Stoics and Hotheads: Leaders Temperament, Anger, and the Expression of Resolve in Face-to-face Diplomacy
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AbstractWhen leaders negotiate face-to-face, why would an expression of anger make an interlocutor yield to one’s demand in some instances but cause him to become more intransigent in others? In this article, I consult recent findings in social and experimental psychology and provide an explanation for when anger is more likely to be considered a credible expression of resolve. Anger elicits concessions if a leader has projected an image for being composed most of the time. On the contrary, expressing anger makes an interlocutor more unyielding if a leader is known for becoming angry easily and frequently. I demonstrate such contrasting preconceptions of a leader’s temperament – a “stoic” vs. a “hothead” – and their impact on the larger trajectory of international politics with two in-depth case studies on the face-to-face interactions between Khrushchev, Macmillan and Eisenhower from the onset of the Berlin Crisis in November 1958 to the aborted four-power summit in Paris two years later.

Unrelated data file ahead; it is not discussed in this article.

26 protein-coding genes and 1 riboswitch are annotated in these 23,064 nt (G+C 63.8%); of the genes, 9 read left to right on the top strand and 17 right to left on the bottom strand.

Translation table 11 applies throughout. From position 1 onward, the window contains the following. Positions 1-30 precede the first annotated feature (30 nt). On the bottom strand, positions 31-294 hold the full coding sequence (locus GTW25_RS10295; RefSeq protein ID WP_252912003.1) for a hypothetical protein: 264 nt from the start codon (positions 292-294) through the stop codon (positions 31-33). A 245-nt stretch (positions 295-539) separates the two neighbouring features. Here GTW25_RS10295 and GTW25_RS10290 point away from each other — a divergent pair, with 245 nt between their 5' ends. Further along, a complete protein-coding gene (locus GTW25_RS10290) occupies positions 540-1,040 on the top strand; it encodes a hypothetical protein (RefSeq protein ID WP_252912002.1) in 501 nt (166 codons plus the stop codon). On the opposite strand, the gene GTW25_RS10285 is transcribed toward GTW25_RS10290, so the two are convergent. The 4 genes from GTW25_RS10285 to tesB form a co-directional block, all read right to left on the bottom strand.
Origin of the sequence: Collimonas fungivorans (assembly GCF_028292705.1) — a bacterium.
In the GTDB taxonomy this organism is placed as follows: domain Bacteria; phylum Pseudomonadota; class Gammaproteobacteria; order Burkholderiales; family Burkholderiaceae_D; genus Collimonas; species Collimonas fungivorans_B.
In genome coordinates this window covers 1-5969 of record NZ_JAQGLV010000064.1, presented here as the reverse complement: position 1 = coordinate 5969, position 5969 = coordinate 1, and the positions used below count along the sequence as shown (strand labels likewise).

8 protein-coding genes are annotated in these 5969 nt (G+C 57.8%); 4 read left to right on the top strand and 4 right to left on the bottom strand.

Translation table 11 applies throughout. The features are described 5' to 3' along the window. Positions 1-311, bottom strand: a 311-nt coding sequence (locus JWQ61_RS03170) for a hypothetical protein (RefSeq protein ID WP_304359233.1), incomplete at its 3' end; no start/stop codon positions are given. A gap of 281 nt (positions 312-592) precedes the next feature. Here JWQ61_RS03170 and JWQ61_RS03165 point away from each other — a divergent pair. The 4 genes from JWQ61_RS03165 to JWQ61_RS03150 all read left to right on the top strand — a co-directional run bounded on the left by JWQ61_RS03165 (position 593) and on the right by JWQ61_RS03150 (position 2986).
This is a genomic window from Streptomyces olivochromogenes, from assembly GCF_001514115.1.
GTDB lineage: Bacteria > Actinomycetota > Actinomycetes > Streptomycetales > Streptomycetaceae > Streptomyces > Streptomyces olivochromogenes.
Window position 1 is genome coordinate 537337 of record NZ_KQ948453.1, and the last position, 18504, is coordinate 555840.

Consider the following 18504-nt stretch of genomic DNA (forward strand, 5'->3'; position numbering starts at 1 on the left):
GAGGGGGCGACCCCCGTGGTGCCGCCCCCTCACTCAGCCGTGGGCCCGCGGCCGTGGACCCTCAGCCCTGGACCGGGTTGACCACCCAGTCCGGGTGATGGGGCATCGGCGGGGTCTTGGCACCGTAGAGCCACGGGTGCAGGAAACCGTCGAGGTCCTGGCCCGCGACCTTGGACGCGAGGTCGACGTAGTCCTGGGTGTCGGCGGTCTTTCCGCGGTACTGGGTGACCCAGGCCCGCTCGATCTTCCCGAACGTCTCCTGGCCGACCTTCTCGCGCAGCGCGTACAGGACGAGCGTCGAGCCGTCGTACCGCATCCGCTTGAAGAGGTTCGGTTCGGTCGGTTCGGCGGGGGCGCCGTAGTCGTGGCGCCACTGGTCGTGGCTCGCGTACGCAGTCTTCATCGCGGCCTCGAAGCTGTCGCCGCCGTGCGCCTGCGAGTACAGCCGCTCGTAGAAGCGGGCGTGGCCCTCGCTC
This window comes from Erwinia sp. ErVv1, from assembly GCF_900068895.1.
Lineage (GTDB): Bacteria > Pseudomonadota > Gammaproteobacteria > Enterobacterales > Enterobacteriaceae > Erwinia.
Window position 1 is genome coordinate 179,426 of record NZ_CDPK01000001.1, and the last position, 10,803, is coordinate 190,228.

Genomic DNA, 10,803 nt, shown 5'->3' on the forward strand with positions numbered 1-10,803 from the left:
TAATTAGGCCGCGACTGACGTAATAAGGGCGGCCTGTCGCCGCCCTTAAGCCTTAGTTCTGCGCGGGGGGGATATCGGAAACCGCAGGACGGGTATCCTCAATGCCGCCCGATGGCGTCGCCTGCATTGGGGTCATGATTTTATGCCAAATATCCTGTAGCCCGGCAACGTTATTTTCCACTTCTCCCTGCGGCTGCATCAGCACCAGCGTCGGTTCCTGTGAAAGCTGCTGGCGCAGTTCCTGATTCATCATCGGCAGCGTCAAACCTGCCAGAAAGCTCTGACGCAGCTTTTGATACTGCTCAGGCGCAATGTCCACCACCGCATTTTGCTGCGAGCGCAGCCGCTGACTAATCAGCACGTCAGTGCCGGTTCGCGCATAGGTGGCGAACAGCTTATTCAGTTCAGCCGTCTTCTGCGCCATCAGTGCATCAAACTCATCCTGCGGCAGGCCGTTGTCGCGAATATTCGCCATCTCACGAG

Acceptance Date31/03/2018
All Author(s) ListWong Seanon
Journal nameJournal of Global Security Studies
Volume Number4
Issue Number2
PublisherOxford University Press
Pages190 - 208
LanguagesEnglish-United States

Last updated on 2021-14-01 at 00:42